“That really helped us a lot,” Willis said. “Boy, there were no more appreciative people than the horsemen. We buy a lot of feed and hay and grain. Anything agriculture that we use for our horses, we are getting that back. It was like a big sigh of relief. It really helped supplement our purses. People kind of stopped breeding in Texas for a while. With this, people started breeding back.”
Jacks had a career-best 2022 with 28 wins — six coming in stakes — and just shy of $1 million in purses. She said the legislation did what it was supposed to do in improving racing.
“The state-bred purse money helps a lot,” she said. “When you go up against the Texas-bred 3-year-olds this year, there are so many good ones. It’s not easy.”
Mindy Willis: A very patient trainer – and so are her owners
Willis grew up in Southern California, the daughter of Grade 1-winning trainer Barney Willis, for whom she worked as an assistant before opening her own stable in 1982 with three horses owned by her dad’s client Sam Roffe.
“I got my trainer’s license when I was 18,” she said. “I went training on my own in ’82 at Longacres (then a prominent track in Washington.) I was very fortunate that my dad was a good trainer and I got to be around guys like Charlie Whittingham and Noble Threewitt, a lot of really good trainers I could watch and learn from, (Laz) Barrera. You become a sponge.
“One of the things I decided is that I am a very patient trainer, and you have to have the same type of owners, people who are willing to give horses time to develop and grow up. I don’t push 2-year-olds much. I really liked the way Charlie Whittingham trained. He developed older horses, got them to where they were at their best at 4, 5, 6, 7. I watched how he got horses ready to run off of workouts for long races. You have this mental memory bank that you try to see what works and what doesn’t work.
“The first two horses I started I won,” she continued, joking that it made her – very briefly — think, “‘You know, that’s easy!’ Then I slowly grew and grew…. (Fellow trainers) know now that they can’t mess with me. Most of them respect me because they know I work hard. I tell them, ‘Look, you might not like me. That’s your own business. All I want you to do is respect me for the effort and time I put in and the job I try to do.’”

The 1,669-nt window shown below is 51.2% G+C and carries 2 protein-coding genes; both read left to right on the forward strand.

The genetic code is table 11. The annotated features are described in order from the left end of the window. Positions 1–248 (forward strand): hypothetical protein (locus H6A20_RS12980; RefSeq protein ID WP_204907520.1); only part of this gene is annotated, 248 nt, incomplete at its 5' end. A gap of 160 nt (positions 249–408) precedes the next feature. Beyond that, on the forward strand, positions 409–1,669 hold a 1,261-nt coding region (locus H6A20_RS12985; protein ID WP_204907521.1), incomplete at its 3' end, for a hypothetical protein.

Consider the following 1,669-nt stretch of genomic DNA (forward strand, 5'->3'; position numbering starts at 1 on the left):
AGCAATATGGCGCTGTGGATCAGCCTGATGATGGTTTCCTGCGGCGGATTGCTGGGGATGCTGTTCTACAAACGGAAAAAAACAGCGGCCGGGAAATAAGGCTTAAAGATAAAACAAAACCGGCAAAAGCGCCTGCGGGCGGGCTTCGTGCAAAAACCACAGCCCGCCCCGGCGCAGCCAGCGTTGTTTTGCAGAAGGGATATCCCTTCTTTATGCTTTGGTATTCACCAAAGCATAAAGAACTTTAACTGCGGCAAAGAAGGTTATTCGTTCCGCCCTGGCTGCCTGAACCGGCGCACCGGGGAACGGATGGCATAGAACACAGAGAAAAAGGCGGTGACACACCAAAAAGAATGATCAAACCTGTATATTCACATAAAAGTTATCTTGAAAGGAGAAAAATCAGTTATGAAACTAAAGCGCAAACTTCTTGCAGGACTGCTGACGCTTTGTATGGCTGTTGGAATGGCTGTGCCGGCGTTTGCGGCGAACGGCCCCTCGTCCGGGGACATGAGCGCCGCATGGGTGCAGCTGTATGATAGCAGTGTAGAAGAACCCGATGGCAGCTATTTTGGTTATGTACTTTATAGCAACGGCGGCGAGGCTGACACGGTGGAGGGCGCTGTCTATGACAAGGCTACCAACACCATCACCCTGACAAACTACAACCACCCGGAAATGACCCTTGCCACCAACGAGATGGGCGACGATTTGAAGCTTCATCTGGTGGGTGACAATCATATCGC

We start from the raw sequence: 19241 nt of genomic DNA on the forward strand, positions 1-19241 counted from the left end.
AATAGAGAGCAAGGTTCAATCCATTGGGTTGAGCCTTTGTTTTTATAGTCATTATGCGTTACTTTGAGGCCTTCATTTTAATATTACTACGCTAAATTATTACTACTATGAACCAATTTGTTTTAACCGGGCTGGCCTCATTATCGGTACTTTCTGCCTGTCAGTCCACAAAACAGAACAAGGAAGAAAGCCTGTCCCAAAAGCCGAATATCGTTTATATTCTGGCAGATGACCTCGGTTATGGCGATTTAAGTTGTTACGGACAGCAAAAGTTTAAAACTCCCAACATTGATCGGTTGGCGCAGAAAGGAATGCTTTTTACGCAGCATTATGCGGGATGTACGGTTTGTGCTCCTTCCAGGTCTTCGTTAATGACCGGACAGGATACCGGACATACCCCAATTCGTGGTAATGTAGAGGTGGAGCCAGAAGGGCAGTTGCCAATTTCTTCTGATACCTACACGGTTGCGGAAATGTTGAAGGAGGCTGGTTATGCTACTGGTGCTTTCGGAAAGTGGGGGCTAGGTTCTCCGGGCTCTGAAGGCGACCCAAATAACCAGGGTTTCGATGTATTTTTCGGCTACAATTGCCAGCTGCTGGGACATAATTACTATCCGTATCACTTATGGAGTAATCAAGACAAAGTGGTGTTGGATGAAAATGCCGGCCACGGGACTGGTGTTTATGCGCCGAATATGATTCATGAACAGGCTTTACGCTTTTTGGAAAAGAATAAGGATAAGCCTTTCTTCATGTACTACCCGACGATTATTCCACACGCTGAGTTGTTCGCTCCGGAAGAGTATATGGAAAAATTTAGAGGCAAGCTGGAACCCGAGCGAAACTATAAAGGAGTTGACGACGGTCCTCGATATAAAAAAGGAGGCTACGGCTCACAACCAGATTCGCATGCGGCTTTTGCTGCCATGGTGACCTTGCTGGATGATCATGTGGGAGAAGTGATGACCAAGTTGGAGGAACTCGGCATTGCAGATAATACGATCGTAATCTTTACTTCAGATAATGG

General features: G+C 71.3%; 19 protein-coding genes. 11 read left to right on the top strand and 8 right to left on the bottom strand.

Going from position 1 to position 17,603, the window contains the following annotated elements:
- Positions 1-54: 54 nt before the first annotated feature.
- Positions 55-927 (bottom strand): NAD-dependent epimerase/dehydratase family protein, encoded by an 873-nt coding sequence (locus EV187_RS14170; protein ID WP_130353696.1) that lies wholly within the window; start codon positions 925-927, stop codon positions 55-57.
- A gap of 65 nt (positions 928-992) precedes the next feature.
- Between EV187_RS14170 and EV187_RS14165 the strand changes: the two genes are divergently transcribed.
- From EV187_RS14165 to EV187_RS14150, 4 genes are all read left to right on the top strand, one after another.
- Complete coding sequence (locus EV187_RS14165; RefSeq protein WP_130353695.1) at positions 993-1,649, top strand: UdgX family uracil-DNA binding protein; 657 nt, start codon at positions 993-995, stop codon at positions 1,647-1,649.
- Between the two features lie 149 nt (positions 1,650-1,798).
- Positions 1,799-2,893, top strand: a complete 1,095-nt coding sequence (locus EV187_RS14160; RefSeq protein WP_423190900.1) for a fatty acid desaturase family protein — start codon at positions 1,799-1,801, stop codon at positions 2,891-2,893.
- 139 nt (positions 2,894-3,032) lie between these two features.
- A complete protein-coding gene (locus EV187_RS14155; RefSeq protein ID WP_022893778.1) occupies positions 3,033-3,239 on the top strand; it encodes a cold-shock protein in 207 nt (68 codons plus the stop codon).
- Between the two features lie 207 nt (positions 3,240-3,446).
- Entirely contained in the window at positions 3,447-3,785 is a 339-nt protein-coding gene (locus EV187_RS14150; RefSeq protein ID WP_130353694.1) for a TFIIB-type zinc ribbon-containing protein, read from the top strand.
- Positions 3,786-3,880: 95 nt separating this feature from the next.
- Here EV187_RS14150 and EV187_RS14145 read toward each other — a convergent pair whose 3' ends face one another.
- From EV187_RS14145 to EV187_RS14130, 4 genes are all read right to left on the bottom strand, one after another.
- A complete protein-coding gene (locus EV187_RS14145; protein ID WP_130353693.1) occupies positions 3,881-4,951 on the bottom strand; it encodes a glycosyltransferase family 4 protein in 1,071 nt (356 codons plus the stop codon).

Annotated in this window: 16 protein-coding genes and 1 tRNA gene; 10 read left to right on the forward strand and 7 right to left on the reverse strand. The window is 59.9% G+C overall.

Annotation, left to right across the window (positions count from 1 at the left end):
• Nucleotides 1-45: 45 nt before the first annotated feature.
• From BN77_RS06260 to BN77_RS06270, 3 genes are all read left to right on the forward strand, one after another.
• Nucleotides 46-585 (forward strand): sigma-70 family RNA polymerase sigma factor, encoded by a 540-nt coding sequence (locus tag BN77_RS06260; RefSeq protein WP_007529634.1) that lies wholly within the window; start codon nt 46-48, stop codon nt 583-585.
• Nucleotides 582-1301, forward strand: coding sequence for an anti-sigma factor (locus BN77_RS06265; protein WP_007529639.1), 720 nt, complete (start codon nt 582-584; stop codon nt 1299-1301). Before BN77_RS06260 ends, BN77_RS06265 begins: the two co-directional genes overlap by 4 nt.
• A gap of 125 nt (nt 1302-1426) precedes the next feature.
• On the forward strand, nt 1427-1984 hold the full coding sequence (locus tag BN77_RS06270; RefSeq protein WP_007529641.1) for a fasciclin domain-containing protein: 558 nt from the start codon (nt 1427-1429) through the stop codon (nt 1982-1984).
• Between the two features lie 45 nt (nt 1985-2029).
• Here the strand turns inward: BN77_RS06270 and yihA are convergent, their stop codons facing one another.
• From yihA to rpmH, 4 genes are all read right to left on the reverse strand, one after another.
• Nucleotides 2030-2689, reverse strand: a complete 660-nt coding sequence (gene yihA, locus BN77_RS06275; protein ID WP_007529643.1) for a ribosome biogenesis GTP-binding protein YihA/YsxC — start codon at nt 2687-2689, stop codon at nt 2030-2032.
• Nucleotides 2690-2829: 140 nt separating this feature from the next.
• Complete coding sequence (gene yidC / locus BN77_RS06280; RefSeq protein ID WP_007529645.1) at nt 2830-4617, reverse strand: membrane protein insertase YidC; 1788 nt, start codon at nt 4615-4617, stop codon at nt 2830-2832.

Willis, already at Remington in Oklahoma, added Texas to her circuit in 1994, the year Sam Houston opened. She said she has access to “65-70” horses, including babies not yet at the track and that she wouldn’t want to train more than 50 horses because it would hinder her hands-on style.
“Over the last few years, I’ve had very, very – and I’m underlining that – very good clients who totally believe in me,” she said. “They leave the decision-making process to me. I tell them what the options are. I always lean toward the preservative, conservative. I’m proactive, not reactive.”
A case in point is the 8-year-old Sunlit Song, whom she gave 6 1/2 months off to let his hooves grow out from a quarter crack. Upon his return last September, he finished second in the Remington Green by a half-length and has been unbeaten in three starts since, including winning the Houston Turf for the first time after three seconds and a third in four attempts.
“When he came back, he’s been just awesome,” Willis said. “He loves to race, and he’s been very, very honest.”
Sunlit Song marks the fifth generation in a line that started with Barnett’s first horse, the stakes-placed filly My Sunlit. Barnett sent Sunlit Song to Willis in 2018 after the horse had acted badly in the paddock and at the gate in its first two starts.
“I’ve been in this business 47 years, therefore I’ve had a lot of trainers,” Barnett said. “…. I told her how bad he was. She worked with that horse more than any trainer I’ve had. She took him to the paddock I don’t know how many times and the starting gate.